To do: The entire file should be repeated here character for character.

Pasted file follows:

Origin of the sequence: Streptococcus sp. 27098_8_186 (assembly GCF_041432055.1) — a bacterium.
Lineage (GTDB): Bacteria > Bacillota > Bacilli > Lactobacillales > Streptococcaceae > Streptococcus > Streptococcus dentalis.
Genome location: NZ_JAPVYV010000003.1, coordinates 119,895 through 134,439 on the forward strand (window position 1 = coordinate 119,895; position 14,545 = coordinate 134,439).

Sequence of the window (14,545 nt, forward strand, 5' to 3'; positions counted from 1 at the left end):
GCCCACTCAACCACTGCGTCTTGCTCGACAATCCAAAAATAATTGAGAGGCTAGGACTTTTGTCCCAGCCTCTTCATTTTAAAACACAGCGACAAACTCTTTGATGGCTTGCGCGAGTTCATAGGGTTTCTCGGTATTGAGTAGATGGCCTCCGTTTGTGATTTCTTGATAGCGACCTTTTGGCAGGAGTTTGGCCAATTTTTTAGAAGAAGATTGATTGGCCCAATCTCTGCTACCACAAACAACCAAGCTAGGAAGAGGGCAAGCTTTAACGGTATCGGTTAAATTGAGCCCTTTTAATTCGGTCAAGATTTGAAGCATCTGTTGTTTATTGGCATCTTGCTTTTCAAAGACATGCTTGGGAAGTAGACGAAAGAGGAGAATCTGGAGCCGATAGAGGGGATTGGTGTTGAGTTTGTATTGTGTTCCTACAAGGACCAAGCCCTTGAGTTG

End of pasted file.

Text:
Origin of the sequence: Streptococcus sp. 27098_8_186 (assembly GCF_041432055.1) — a bacterium.
Lineage (GTDB): Bacteria > Bacillota > Bacilli > Lactobacillales > Streptococcaceae > Streptococcus > Streptococcus dentalis.
Genome location: NZ_JAPVYV010000003.1, coordinates 119,895 through 134,439 on the forward strand (window position 1 = coordinate 119,895; position 14,545 = coordinate 134,439).

Sequence of the window (14,545 nt, forward strand, 5' to 3'; positions counted from 1 at the left end):
GCCCACTCAACCACTGCGTCTTGCTCGACAATCCAAAAATAATTGAGAGGCTAGGACTTTTGTCCCAGCCTCTTCATTTTAAAACACAGCGACAAACTCTTTGATGGCTTGCGCGAGTTCATAGGGTTTCTCGGTATTGAGTAGATGGCCTCCGTTTGTGATTTCTTGATAGCGACCTTTTGGCAGGAGTTTGGCCAATTTTTTAGAAGAAGATTGATTGGCCCAATCTCTGCTACCACAAACAACCAAGCTAGGAAGAGGGCAAGCTTTAACGGTATCGGTTAAATTGAGCCCTTTTAATTCGGTCAAGATTTGAAGCATCTGTTGTTTATTGGCATCTTGCTTTTCAAAGACATGCTTGGGAAGTAGACGAAAGAGGAGAATCTGGAGCCGATAGAGGGGATTGGTGTTGAGTTTGTATTGTGTTCCTACAAGGACCAAGCCCTTGAGTTG